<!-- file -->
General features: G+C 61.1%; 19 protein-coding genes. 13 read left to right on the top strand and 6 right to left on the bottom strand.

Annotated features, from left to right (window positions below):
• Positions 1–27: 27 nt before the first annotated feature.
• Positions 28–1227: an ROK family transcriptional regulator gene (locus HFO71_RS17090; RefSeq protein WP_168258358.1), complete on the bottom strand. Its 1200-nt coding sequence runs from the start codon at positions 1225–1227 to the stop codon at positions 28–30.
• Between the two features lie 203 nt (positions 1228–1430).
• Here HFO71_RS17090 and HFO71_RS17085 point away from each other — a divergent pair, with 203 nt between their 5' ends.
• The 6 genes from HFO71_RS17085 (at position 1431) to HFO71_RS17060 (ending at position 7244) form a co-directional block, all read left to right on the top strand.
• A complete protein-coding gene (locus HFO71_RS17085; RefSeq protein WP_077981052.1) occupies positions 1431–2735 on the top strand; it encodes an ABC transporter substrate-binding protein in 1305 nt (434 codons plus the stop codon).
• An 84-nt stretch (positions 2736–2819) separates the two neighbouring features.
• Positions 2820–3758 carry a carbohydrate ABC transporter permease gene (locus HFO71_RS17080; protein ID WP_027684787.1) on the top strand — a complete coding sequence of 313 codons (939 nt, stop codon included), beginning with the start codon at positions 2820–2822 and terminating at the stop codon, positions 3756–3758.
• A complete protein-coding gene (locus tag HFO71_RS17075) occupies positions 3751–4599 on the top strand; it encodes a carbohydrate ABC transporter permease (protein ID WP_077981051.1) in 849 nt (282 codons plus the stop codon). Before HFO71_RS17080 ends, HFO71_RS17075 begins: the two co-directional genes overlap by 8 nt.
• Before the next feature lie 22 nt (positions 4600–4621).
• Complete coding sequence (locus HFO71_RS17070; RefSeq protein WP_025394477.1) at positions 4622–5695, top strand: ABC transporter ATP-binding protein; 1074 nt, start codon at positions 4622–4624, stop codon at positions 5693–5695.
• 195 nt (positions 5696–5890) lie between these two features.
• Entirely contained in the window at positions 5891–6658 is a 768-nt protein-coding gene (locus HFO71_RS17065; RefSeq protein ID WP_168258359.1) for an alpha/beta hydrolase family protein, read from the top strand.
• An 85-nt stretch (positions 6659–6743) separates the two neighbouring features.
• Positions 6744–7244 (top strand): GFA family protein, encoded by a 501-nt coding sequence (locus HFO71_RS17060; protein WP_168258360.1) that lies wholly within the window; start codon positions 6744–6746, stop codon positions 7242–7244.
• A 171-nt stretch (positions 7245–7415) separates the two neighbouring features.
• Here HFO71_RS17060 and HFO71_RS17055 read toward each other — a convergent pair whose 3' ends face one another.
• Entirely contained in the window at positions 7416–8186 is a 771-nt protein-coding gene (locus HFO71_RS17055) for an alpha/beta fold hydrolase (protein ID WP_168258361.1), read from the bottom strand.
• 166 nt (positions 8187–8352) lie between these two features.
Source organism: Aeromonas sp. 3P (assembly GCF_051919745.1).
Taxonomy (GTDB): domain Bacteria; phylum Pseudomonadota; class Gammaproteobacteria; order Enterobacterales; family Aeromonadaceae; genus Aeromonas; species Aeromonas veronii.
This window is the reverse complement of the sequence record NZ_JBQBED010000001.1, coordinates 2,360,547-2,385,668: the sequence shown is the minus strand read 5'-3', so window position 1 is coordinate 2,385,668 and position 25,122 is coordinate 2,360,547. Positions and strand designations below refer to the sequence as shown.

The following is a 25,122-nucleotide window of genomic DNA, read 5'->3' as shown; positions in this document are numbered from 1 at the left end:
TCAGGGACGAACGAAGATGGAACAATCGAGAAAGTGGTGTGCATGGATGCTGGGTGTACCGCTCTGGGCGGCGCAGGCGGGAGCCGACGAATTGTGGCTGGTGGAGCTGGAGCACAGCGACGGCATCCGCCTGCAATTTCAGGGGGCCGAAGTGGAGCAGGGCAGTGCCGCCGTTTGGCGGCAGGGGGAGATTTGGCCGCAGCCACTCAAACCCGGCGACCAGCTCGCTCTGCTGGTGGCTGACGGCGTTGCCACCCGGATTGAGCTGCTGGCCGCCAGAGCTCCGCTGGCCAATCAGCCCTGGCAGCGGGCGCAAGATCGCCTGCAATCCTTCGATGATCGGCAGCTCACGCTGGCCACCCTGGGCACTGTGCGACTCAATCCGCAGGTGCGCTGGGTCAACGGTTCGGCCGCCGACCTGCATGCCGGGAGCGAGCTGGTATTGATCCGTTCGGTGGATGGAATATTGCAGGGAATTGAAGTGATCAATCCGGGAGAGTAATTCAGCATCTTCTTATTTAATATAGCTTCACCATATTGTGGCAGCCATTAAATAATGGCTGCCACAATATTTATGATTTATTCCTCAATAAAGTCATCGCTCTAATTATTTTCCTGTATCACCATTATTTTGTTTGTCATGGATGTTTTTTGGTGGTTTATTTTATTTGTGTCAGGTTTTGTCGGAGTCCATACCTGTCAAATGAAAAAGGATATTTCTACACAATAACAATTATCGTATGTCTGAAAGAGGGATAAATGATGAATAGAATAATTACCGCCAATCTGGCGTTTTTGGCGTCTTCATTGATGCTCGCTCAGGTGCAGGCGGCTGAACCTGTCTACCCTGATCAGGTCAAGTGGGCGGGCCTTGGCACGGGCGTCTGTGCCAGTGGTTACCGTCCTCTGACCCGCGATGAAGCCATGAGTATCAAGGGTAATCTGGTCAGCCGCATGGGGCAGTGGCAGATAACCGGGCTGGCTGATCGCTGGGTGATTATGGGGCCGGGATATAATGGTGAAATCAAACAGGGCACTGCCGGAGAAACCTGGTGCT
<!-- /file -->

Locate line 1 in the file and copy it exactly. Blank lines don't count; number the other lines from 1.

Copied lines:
General features: G+C 61.1%; 19 protein-coding genes. 13 read left to right on the top strand and 6 right to left on the bottom strand.